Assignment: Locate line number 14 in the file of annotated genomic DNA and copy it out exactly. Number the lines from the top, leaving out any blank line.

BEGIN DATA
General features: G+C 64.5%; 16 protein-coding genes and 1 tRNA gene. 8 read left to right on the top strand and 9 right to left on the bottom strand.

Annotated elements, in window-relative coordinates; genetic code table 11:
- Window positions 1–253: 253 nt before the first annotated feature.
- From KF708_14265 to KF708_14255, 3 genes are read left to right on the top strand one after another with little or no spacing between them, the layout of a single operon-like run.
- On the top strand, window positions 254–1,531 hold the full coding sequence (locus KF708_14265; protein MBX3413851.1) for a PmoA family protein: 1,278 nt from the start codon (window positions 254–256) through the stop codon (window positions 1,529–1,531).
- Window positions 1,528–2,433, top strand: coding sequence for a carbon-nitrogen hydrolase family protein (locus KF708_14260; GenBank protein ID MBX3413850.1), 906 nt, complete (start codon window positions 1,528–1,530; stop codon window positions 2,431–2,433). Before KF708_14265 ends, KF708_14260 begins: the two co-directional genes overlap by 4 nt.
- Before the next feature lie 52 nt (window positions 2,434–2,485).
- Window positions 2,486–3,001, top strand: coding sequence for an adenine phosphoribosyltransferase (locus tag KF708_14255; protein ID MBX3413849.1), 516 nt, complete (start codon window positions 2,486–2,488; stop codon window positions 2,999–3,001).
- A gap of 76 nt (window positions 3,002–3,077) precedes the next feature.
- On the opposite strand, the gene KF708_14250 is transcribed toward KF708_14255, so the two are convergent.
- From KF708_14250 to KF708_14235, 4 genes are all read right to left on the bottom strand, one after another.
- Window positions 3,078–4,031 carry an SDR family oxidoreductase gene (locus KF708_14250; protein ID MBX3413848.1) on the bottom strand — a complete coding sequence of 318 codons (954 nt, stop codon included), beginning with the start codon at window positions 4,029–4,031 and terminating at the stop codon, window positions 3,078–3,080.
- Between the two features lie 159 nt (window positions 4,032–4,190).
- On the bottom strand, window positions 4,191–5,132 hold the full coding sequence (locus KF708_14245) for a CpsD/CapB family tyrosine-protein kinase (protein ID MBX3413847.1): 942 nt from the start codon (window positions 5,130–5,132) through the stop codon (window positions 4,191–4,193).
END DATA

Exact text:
- On the bottom strand, window positions 4,191–5,132 hold the full coding sequence (locus KF708_14245) for a CpsD/CapB family tyrosine-protein kinase (protein ID MBX3413847.1): 942 nt from the start codon (window positions 5,130–5,132) through the stop codon (window positions 4,191–4,193).